By Josh Saul (NY Post)
December 4, 2012
If she stopped seeing her alleged abuser, she would have been expelled from school.
The mother of a teenage Brooklyn girl who was allegedly sexually abused by a prominent Hasidic leader testified yesterday that she was forced by her daughter’s yeshiva to send the girl to the man for counseling — and even had to pay for the dubious privilege.
Nechemya Weberman, 54, allegedly abused the girl during their frequent counseling sessions beginning when she was just 12 years old, prosecutors charge.
“The school gave her a hard time and said she was ‘apikoros,’ ” a Hebrew and Greek word that means heretic, the mother testified in Brooklyn Supreme Court.
When asked the repercussion of not sending her youngest daughter to Weberman, she answered in halting English, “They wouldn’t accept her. They wouldn’t allow her to go to school.”
United Talmudical Academy administrators even required the family to pay Weberman $12,800 in advance — before the teen started eighth grade, the mother testified.
“They wanted to make sure that I would send [her] to Weberman,” said the 53-year-old mother of seven, who covers her hair per Orthodox requirements and has worked as a Mary Kay cosmetician for 21 years.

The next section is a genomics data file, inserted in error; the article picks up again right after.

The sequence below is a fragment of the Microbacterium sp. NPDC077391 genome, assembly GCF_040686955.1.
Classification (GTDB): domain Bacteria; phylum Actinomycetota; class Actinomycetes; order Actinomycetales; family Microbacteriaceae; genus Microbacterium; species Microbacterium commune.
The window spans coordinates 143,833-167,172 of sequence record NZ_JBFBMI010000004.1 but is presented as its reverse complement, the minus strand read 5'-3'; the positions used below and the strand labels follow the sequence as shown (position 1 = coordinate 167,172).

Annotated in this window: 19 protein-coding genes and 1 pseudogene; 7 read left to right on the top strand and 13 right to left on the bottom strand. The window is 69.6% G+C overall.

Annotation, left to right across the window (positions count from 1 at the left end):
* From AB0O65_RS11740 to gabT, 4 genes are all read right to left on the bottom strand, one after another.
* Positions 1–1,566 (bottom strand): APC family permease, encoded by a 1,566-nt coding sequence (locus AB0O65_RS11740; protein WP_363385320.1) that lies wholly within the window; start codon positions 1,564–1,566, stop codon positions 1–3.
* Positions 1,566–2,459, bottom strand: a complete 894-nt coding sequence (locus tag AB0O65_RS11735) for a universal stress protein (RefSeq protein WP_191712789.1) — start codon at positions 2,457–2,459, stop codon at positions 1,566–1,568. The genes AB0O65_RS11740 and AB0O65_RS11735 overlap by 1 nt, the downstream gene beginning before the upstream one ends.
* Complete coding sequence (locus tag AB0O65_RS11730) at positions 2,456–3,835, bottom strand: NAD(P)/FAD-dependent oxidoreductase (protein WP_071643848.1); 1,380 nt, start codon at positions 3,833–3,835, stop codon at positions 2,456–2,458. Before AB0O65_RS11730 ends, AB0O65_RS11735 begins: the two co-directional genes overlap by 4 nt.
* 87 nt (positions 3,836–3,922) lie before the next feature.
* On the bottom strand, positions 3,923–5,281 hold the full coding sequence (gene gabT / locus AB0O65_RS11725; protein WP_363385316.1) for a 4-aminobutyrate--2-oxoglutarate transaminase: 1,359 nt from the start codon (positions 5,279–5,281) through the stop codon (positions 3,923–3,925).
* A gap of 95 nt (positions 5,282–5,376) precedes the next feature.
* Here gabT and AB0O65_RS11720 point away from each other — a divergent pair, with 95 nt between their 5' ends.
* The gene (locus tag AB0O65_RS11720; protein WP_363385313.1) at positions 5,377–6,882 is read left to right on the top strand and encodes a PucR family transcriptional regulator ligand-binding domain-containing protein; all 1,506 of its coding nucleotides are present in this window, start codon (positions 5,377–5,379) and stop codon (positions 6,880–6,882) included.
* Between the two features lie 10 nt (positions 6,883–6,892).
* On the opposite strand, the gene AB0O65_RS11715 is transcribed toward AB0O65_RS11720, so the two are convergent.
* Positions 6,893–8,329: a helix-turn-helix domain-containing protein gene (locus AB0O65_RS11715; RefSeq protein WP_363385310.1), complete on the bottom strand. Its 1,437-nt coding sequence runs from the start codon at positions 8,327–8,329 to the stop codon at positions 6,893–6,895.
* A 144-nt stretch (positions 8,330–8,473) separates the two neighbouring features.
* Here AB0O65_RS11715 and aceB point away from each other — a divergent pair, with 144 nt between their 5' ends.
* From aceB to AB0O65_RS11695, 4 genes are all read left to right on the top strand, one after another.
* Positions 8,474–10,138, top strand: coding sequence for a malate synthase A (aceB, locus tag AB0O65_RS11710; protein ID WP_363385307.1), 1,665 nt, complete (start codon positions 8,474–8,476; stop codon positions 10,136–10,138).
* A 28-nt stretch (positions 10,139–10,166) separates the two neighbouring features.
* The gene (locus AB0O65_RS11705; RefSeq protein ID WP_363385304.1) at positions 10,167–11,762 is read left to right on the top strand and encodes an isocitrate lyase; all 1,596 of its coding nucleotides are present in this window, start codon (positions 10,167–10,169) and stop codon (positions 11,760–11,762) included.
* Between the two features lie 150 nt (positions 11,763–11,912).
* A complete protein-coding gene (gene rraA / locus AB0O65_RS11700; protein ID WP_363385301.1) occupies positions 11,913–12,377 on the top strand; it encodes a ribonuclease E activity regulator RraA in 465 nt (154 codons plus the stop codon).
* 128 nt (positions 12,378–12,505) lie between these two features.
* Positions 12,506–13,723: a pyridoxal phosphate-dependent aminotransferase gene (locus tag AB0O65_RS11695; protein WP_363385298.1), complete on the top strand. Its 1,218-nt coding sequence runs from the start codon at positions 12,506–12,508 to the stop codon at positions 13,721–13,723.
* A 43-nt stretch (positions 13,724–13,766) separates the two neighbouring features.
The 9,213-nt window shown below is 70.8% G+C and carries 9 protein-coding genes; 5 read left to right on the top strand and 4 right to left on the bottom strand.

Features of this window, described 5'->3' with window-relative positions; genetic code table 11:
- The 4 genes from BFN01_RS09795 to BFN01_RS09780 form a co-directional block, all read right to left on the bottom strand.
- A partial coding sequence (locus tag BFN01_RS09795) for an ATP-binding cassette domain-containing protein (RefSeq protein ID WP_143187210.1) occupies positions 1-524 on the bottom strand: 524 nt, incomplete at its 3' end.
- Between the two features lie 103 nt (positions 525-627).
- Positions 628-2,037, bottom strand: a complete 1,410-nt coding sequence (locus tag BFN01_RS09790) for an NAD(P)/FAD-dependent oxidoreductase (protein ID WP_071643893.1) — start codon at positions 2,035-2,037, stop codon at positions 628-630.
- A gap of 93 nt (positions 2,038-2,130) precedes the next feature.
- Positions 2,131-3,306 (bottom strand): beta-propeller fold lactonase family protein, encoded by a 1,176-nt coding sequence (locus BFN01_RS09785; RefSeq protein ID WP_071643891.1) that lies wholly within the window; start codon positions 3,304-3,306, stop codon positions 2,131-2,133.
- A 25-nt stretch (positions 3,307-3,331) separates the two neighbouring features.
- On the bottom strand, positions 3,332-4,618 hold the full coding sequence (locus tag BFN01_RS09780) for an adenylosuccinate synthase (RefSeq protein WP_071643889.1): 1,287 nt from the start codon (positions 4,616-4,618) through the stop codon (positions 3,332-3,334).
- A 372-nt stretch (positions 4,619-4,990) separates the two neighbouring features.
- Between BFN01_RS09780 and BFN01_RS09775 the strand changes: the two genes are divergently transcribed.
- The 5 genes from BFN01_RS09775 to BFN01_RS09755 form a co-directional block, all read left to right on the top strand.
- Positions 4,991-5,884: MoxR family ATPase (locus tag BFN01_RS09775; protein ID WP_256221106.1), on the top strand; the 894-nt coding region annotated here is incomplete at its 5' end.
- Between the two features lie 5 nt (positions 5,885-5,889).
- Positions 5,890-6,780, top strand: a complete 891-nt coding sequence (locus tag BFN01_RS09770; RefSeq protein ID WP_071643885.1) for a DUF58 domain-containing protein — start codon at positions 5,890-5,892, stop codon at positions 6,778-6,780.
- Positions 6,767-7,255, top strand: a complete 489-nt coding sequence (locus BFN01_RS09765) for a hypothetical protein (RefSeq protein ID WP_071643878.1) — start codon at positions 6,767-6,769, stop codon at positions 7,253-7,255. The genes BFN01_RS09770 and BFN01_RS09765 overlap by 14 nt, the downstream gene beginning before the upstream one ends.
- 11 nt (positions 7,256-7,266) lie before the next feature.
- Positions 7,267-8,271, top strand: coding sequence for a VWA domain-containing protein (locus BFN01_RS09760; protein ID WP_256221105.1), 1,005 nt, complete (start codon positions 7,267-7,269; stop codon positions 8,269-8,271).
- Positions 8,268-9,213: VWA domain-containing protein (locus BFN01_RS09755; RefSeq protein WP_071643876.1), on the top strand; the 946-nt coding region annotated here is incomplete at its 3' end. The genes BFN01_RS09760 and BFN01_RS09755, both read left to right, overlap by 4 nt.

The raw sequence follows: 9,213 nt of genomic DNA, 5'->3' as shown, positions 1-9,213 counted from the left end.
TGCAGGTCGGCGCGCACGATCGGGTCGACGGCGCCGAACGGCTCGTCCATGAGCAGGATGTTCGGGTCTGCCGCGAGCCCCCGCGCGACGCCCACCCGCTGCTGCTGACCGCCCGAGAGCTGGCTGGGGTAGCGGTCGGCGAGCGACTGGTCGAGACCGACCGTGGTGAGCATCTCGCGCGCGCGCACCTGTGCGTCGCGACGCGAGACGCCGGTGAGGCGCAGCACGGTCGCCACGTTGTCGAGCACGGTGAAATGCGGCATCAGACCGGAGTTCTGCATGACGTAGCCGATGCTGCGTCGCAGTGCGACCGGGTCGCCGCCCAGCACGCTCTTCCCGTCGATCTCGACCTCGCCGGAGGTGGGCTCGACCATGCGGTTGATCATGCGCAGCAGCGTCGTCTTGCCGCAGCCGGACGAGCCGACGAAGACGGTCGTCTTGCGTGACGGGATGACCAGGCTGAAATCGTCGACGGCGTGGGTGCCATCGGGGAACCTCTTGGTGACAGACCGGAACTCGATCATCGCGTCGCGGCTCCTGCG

The South Williamsburg school referred questions to its attorney, who did not return requests for comment.
Now entering its second week, the Weberman trial has provided a rare glimpse into the clandestine world of ultra-Orthodox Judaism in general, and the Brooklyn Satmar sect in particular.
One story the mother told illustrated the power the school held over her daughter, now 17. When Weberman announced he was taking the teen on a daylong drive, her mother protested, citing “Yichud,” the religious rules that prevent unmarried men and women from being alone together.
But again, the school stepped in and ordered the family to go along with Weberman, she testified.
“I had no other choice,” said the mom, who explained that the school even made her write Weberman to say she was sorry for disagreeing with him. “I had to write him an apology letter.”
The teen’s mother also described the harassment her family faced after her daughter reported the alleged abuse.
“They would scream at him ‘moser, moser!” a Yiddish term for a Jew who reports another Jew to secular authorities, the teen’s mother said. Her 5-year-old granddaughter was also barred from beginning school.
Much of the Satmar community still stands behind Weberman. Rebbe Aaron Teitelbaum, one of the Satmar sect’s two top leaders, spoke out against the teen at a fundraiser this weekend.
“If you keep up with what’s happening in [Williamsburg], it is frightening. A Jewish daughter has sunk so low, it is terrible.” he said, according to sources who attended the fundraiser.